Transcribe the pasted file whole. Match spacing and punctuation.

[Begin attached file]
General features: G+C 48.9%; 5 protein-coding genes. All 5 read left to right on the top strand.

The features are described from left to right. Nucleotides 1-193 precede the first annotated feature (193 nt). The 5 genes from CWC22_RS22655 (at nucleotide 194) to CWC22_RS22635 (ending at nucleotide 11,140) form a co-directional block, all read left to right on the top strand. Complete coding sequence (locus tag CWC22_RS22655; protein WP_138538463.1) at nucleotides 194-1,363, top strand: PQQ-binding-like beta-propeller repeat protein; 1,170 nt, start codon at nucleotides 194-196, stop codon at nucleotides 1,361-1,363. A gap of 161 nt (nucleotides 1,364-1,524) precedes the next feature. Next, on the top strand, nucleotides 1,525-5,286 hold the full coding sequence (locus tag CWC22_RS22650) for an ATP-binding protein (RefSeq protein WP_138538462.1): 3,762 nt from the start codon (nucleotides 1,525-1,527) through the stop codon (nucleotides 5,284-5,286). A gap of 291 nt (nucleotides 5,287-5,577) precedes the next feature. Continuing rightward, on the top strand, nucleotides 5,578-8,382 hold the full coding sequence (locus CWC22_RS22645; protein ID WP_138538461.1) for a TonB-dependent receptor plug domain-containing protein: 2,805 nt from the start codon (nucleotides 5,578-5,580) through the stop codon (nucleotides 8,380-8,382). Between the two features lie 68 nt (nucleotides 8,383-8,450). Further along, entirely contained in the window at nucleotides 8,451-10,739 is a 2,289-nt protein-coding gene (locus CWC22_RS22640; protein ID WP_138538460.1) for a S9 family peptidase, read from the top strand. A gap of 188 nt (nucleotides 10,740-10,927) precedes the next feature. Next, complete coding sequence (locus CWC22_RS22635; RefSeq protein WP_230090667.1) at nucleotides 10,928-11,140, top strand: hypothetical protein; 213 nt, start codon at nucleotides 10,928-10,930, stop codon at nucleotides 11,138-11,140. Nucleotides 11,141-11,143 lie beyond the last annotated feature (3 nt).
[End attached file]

General features: G+C 48.9%; 5 protein-coding genes. All 5 read left to right on the top strand.

The features are described from left to right. Nucleotides 1-193 precede the first annotated feature (193 nt). The 5 genes from CWC22_RS22655 (at nucleotide 194) to CWC22_RS22635 (ending at nucleotide 11,140) form a co-directional block, all read left to right on the top strand. Complete coding sequence (locus tag CWC22_RS22655; protein WP_138538463.1) at nucleotides 194-1,363, top strand: PQQ-binding-like beta-propeller repeat protein; 1,170 nt, start codon at nucleotides 194-196, stop codon at nucleotides 1,361-1,363. A gap of 161 nt (nucleotides 1,364-1,524) precedes the next feature. Next, on the top strand, nucleotides 1,525-5,286 hold the full coding sequence (locus tag CWC22_RS22650) for an ATP-binding protein (RefSeq protein WP_138538462.1): 3,762 nt from the start codon (nucleotides 1,525-1,527) through the stop codon (nucleotides 5,284-5,286). A gap of 291 nt (nucleotides 5,287-5,577) precedes the next feature. Continuing rightward, on the top strand, nucleotides 5,578-8,382 hold the full coding sequence (locus CWC22_RS22645; protein ID WP_138538461.1) for a TonB-dependent receptor plug domain-containing protein: 2,805 nt from the start codon (nucleotides 5,578-5,580) through the stop codon (nucleotides 8,380-8,382). Between the two features lie 68 nt (nucleotides 8,383-8,450). Further along, entirely contained in the window at nucleotides 8,451-10,739 is a 2,289-nt protein-coding gene (locus CWC22_RS22640; protein ID WP_138538460.1) for a S9 family peptidase, read from the top strand. A gap of 188 nt (nucleotides 10,740-10,927) precedes the next feature. Next, complete coding sequence (locus CWC22_RS22635; RefSeq protein WP_230090667.1) at nucleotides 10,928-11,140, top strand: hypothetical protein; 213 nt, start codon at nucleotides 10,928-10,930, stop codon at nucleotides 11,138-11,140. Nucleotides 11,141-11,143 lie beyond the last annotated feature (3 nt).